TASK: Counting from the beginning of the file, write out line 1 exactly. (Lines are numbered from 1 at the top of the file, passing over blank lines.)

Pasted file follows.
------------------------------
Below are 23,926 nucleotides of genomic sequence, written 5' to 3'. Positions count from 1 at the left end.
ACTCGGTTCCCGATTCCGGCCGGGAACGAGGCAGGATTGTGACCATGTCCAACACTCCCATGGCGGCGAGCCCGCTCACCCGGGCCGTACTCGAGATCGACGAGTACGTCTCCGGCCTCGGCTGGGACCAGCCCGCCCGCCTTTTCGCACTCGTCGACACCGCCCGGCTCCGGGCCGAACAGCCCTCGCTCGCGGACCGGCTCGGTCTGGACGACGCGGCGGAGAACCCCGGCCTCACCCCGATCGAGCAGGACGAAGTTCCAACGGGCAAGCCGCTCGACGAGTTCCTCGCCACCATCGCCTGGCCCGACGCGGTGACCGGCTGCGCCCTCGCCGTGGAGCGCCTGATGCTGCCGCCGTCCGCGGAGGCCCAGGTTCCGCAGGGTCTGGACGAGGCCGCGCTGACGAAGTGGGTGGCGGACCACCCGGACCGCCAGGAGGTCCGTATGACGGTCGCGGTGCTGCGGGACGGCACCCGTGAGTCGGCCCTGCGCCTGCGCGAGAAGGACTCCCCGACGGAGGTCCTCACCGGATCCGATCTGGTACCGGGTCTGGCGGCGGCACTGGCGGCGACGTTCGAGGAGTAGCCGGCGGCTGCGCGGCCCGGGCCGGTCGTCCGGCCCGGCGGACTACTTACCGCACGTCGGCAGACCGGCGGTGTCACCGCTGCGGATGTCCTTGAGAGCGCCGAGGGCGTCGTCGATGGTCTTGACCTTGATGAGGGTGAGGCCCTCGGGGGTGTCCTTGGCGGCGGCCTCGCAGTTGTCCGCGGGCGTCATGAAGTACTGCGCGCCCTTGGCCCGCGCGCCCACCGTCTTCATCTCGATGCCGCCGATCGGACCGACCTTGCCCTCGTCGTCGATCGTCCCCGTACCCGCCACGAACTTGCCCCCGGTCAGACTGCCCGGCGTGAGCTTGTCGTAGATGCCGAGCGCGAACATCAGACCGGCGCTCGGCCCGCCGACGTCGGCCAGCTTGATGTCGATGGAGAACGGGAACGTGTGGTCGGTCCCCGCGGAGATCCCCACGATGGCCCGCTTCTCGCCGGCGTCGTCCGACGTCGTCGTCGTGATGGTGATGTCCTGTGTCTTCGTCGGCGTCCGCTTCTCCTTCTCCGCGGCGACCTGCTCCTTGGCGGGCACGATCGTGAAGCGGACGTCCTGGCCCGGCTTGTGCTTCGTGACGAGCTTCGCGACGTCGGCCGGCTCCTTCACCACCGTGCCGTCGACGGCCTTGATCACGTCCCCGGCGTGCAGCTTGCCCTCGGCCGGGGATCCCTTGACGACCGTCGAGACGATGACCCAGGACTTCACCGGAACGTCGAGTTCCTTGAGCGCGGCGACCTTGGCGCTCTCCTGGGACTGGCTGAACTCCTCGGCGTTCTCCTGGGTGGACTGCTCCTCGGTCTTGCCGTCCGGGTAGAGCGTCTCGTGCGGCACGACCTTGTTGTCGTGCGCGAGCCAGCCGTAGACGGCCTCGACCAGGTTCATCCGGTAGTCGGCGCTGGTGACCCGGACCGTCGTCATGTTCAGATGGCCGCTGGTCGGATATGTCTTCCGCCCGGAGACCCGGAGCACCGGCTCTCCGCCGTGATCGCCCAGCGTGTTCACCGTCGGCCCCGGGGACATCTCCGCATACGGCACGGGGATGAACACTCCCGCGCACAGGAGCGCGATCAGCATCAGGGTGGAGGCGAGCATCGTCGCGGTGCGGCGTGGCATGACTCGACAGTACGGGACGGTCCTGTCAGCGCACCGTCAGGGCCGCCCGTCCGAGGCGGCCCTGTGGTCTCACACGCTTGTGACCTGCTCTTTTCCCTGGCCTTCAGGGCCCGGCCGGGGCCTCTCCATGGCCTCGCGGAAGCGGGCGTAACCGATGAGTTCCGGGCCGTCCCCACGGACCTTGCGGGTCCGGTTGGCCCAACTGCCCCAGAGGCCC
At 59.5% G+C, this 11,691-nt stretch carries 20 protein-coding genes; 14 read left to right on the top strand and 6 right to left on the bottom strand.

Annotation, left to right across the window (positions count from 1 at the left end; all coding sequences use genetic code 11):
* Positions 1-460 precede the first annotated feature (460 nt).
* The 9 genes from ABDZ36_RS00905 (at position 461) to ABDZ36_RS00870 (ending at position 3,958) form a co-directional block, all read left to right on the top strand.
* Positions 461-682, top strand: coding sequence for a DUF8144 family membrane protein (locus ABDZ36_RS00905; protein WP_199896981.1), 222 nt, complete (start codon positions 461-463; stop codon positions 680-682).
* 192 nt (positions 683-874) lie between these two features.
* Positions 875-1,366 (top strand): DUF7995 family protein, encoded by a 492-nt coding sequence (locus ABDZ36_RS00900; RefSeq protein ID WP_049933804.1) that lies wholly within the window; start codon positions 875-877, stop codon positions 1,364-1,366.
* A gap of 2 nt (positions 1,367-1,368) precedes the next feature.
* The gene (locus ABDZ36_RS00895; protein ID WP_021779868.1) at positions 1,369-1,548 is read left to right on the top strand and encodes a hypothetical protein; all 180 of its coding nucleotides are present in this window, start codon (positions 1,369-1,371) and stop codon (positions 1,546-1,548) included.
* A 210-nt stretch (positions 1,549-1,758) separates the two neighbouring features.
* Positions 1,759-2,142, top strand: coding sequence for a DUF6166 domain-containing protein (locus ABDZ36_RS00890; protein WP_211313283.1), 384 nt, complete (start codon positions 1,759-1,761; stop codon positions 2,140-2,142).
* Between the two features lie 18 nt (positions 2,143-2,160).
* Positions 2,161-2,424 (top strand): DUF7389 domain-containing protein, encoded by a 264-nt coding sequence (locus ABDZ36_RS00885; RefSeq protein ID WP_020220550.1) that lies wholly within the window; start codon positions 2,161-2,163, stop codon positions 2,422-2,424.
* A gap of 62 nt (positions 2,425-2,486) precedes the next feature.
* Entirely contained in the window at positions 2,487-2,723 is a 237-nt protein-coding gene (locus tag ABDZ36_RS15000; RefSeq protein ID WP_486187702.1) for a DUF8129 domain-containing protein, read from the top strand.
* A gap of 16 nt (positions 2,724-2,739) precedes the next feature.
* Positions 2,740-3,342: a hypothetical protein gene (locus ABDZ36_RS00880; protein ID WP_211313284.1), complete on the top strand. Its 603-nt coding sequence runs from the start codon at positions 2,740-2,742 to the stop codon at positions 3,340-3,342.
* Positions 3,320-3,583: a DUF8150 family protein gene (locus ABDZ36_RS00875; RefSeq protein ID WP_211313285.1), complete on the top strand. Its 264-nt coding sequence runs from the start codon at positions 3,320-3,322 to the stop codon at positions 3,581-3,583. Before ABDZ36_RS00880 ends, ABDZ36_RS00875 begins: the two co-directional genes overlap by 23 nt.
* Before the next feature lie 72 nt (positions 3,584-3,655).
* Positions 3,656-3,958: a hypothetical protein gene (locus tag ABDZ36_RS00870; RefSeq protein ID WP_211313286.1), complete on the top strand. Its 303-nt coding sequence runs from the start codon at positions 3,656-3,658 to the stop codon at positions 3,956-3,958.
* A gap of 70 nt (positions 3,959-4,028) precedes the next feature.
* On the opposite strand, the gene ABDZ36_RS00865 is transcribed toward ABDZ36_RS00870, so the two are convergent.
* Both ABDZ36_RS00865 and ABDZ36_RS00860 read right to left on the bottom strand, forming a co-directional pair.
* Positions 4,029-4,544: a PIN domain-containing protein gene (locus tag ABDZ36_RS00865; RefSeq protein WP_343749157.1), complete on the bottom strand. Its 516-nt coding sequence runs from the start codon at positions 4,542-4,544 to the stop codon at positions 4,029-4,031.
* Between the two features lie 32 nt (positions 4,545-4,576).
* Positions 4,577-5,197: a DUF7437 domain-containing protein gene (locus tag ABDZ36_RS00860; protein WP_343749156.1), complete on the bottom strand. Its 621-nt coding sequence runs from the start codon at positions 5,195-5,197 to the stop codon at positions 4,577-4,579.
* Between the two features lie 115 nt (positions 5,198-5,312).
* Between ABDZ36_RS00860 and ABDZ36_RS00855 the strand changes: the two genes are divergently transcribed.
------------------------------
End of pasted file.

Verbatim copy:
Below are 23,926 nucleotides of genomic sequence, written 5' to 3'. Positions count from 1 at the left end.